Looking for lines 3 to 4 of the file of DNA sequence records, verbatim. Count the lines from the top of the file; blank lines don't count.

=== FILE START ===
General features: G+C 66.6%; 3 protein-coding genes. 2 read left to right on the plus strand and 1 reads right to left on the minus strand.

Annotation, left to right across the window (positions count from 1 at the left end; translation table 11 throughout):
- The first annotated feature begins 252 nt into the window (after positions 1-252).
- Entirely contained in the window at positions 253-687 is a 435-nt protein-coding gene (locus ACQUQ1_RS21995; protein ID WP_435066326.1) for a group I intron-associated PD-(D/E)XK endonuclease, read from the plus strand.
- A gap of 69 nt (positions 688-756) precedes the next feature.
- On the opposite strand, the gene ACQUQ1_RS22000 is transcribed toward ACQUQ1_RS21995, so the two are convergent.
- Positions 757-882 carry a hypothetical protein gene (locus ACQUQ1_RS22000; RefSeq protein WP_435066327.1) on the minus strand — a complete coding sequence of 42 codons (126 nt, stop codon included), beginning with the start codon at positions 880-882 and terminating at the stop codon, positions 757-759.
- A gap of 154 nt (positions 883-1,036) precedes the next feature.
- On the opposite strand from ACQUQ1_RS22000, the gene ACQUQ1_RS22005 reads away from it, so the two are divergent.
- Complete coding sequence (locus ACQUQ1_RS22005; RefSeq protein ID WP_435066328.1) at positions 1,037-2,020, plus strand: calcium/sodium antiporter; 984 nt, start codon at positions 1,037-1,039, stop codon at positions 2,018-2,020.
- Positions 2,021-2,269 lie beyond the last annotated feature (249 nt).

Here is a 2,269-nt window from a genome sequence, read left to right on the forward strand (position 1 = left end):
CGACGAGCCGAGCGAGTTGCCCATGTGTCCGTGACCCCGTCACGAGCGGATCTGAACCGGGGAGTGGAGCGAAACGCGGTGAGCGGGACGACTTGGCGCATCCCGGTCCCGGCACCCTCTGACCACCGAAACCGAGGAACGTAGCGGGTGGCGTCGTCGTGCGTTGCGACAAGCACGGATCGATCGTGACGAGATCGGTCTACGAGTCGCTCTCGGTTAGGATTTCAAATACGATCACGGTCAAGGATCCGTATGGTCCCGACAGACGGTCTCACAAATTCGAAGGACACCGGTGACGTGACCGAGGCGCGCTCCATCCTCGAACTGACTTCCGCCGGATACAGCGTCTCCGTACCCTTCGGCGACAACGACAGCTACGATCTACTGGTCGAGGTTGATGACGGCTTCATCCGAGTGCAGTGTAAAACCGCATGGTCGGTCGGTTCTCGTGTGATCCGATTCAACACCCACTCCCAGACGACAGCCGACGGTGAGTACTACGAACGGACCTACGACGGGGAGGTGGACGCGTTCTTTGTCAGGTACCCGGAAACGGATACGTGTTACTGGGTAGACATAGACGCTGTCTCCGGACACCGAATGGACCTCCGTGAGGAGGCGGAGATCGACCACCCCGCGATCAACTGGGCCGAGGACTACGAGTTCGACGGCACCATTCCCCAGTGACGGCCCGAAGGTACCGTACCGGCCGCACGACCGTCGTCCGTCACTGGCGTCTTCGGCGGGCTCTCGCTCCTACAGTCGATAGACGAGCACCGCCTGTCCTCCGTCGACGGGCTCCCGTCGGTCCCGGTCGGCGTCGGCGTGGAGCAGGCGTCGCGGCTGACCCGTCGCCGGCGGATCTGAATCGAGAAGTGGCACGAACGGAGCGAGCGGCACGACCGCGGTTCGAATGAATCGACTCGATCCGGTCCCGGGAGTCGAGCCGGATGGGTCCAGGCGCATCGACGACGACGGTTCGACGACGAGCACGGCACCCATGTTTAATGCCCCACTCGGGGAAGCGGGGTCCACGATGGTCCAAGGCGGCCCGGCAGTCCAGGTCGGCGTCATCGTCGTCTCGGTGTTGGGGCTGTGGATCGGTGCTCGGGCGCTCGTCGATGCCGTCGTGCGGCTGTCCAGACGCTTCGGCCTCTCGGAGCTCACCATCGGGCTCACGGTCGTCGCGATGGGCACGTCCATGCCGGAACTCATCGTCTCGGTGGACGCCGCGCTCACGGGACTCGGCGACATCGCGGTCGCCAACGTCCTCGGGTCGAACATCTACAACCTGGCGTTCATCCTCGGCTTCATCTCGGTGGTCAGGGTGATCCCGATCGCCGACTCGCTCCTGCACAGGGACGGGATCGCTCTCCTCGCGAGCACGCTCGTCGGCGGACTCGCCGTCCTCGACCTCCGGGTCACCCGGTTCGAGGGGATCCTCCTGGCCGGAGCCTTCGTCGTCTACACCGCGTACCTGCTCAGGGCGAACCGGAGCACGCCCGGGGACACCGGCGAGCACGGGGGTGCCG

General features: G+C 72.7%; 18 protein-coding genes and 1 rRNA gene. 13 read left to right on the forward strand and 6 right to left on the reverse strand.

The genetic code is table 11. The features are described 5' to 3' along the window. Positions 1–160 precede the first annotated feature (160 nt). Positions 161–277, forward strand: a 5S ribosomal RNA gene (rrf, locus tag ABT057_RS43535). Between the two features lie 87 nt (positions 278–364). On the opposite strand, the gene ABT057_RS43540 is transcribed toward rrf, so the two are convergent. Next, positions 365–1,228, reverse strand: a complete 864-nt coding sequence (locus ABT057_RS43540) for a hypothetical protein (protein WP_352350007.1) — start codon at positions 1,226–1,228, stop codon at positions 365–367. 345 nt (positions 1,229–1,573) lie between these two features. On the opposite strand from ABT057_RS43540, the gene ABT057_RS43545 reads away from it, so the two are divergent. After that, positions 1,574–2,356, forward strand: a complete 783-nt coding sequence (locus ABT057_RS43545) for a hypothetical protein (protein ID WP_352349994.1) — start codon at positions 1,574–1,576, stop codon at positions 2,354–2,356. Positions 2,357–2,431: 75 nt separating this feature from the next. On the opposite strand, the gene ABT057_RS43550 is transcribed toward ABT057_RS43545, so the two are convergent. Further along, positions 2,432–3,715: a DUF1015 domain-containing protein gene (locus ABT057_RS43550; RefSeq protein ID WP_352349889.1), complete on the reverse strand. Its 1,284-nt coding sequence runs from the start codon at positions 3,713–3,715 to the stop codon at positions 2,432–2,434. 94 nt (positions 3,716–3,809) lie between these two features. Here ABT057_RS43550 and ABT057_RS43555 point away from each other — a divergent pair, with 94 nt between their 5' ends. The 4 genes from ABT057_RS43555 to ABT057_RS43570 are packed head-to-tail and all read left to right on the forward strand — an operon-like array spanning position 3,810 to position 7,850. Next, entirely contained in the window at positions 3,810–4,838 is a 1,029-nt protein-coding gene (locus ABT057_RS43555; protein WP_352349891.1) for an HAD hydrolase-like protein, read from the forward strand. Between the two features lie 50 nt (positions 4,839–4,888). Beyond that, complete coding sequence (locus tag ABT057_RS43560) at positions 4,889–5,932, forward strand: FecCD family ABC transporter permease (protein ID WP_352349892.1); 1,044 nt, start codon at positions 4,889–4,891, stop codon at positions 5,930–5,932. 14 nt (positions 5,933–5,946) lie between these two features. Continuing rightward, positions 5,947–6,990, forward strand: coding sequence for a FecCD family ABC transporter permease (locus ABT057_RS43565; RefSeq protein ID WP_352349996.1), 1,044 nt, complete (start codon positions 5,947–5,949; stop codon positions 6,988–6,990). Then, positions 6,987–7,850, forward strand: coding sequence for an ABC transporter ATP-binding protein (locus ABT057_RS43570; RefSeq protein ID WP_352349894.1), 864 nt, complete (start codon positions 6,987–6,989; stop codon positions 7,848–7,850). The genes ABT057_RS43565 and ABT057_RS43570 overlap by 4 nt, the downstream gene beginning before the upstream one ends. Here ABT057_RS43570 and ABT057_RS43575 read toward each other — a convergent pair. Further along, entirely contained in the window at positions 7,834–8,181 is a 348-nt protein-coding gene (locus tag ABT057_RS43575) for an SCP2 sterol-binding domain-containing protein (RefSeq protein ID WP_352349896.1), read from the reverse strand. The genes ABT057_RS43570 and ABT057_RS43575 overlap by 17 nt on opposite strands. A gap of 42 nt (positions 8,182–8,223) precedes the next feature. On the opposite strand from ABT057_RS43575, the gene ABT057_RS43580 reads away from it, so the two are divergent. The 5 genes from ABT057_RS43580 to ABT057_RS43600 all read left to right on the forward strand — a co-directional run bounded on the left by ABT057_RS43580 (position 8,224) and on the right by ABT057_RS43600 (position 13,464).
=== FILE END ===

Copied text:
- The first annotated feature begins 252 nt into the window (after positions 1-252).
- Entirely contained in the window at positions 253-687 is a 435-nt protein-coding gene (locus ACQUQ1_RS21995; protein ID WP_435066326.1) for a group I intron-associated PD-(D/E)XK endonuclease, read from the plus strand.